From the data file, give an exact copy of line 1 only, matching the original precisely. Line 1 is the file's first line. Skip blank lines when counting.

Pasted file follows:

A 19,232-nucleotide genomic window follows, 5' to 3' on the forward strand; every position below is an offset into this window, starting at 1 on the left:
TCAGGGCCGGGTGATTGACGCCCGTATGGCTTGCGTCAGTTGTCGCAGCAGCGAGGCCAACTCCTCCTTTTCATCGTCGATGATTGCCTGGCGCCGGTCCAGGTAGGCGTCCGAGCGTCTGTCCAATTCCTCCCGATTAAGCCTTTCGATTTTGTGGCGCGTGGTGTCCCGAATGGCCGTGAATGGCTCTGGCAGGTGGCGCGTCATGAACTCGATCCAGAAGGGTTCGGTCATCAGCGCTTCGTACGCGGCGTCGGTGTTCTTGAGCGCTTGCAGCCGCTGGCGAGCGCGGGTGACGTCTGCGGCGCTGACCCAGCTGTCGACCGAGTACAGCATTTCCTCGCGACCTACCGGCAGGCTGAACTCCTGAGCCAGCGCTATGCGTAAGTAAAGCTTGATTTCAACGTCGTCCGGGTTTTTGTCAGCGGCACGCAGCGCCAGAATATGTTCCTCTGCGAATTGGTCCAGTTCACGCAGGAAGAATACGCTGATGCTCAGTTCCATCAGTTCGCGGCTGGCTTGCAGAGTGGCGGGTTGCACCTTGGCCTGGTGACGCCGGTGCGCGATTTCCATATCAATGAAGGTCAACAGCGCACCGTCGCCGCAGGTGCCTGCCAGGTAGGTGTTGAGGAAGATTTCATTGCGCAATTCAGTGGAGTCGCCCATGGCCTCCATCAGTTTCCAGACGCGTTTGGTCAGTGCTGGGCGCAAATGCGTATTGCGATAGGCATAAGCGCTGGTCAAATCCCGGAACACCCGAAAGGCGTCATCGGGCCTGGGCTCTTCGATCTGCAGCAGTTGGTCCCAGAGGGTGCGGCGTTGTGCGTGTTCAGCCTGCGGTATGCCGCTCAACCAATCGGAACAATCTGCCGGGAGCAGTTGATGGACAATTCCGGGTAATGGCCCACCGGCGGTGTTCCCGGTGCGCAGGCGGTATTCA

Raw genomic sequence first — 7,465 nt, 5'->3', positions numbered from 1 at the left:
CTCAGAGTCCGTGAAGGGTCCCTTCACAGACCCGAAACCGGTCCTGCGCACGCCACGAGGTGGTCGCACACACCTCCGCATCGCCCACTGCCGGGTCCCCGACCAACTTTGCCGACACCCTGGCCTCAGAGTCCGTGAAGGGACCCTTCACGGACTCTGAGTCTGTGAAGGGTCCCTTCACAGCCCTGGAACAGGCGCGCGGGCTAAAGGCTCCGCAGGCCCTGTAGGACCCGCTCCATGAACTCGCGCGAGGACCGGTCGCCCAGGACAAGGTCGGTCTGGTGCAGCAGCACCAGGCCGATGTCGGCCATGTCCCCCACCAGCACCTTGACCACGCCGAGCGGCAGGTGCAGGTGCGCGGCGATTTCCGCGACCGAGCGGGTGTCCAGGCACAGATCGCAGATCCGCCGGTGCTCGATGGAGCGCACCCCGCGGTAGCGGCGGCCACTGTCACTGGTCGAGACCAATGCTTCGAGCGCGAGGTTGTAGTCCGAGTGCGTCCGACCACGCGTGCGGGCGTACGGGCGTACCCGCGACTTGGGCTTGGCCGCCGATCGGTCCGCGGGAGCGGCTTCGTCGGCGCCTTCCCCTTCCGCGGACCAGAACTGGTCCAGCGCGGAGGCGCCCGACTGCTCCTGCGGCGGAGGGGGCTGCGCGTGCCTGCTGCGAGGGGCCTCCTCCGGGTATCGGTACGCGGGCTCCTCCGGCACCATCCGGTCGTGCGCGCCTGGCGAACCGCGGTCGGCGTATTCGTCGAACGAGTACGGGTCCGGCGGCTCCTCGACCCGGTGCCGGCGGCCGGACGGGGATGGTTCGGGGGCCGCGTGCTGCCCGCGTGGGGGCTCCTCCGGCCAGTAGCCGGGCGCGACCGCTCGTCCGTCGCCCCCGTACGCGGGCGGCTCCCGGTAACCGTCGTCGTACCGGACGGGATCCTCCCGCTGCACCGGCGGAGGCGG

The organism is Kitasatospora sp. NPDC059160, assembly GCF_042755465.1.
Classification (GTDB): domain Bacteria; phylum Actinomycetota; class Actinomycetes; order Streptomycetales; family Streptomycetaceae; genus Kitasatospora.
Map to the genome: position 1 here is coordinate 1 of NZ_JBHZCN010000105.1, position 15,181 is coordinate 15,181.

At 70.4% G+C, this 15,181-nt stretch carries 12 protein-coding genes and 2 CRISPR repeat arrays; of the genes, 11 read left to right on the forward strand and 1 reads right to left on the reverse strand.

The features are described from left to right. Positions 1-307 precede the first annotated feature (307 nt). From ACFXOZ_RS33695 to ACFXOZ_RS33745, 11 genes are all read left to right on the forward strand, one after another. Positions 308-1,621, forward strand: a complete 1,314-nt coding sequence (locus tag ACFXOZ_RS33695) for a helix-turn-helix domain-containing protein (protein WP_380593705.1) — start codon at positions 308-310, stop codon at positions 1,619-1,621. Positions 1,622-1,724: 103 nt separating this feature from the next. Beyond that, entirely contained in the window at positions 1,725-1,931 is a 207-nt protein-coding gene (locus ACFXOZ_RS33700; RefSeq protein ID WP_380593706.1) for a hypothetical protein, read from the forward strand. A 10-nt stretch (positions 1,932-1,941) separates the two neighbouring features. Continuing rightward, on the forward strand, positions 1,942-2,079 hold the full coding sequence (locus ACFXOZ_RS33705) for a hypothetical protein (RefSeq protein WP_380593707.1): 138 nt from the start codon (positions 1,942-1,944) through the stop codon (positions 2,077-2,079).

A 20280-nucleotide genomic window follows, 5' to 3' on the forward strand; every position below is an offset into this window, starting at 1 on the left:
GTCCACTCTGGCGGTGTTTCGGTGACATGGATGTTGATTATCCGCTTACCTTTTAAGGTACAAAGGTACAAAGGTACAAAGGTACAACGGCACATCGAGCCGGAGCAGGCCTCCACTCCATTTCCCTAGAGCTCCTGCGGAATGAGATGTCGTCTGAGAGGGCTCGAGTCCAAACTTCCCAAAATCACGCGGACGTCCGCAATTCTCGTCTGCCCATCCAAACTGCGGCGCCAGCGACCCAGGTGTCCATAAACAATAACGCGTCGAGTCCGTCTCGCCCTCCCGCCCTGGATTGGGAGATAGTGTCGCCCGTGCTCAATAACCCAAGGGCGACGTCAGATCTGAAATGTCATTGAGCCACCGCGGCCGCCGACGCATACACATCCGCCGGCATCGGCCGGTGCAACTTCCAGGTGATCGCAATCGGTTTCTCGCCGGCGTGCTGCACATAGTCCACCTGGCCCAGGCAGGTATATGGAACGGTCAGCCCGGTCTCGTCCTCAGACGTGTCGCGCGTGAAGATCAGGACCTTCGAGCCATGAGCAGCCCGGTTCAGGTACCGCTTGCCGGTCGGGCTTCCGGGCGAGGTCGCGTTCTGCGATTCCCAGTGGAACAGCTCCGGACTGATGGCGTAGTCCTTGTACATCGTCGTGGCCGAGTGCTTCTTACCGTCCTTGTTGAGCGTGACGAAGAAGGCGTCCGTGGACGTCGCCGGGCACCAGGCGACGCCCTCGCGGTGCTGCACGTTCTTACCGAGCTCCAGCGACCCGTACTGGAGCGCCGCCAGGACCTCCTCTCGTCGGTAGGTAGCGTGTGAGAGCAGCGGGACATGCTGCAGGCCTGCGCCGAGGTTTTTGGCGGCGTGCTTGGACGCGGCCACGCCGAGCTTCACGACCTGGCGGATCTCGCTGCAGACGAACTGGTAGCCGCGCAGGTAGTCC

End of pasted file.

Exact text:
A 19,232-nucleotide genomic window follows, 5' to 3' on the forward strand; every position below is an offset into this window, starting at 1 on the left: